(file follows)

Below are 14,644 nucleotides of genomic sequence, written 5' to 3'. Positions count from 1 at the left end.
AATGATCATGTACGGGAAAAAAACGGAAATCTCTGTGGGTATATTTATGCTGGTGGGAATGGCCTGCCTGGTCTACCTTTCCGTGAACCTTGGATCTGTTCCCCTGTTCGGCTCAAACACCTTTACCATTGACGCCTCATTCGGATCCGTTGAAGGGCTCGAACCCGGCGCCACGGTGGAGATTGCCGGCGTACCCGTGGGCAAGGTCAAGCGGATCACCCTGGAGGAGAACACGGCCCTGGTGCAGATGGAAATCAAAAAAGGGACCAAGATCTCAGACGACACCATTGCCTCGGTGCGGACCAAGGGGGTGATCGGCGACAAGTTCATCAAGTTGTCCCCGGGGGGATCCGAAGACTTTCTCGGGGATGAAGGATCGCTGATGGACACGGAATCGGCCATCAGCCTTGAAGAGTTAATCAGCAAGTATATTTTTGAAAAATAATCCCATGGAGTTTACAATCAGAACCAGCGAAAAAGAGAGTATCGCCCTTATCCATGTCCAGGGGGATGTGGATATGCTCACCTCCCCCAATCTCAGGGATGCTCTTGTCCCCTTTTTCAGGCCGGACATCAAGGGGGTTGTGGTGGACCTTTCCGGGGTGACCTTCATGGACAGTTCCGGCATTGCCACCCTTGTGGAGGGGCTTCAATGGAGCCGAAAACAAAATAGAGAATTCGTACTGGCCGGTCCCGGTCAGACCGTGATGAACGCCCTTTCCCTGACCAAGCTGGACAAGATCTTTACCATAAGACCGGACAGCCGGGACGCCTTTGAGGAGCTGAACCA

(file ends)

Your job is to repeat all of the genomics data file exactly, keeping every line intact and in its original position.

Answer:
Below are 14,644 nucleotides of genomic sequence, written 5' to 3'. Positions count from 1 at the left end.
AATGATCATGTACGGGAAAAAAACGGAAATCTCTGTGGGTATATTTATGCTGGTGGGAATGGCCTGCCTGGTCTACCTTTCCGTGAACCTTGGATCTGTTCCCCTGTTCGGCTCAAACACCTTTACCATTGACGCCTCATTCGGATCCGTTGAAGGGCTCGAACCCGGCGCCACGGTGGAGATTGCCGGCGTACCCGTGGGCAAGGTCAAGCGGATCACCCTGGAGGAGAACACGGCCCTGGTGCAGATGGAAATCAAAAAAGGGACCAAGATCTCAGACGACACCATTGCCTCGGTGCGGACCAAGGGGGTGATCGGCGACAAGTTCATCAAGTTGTCCCCGGGGGGATCCGAAGACTTTCTCGGGGATGAAGGATCGCTGATGGACACGGAATCGGCCATCAGCCTTGAAGAGTTAATCAGCAAGTATATTTTTGAAAAATAATCCCATGGAGTTTACAATCAGAACCAGCGAAAAAGAGAGTATCGCCCTTATCCATGTCCAGGGGGATGTGGATATGCTCACCTCCCCCAATCTCAGGGATGCTCTTGTCCCCTTTTTCAGGCCGGACATCAAGGGGGTTGTGGTGGACCTTTCCGGGGTGACCTTCATGGACAGTTCCGGCATTGCCACCCTTGTGGAGGGGCTTCAATGGAGCCGAAAACAAAATAGAGAATTCGTACTGGCCGGTCCCGGTCAGACCGTGATGAACGCCCTTTCCCTGACCAAGCTGGACAAGATCTTTACCATAAGACCGGACAGCCGGGACGCCTTTGAGGAGCTGAACCA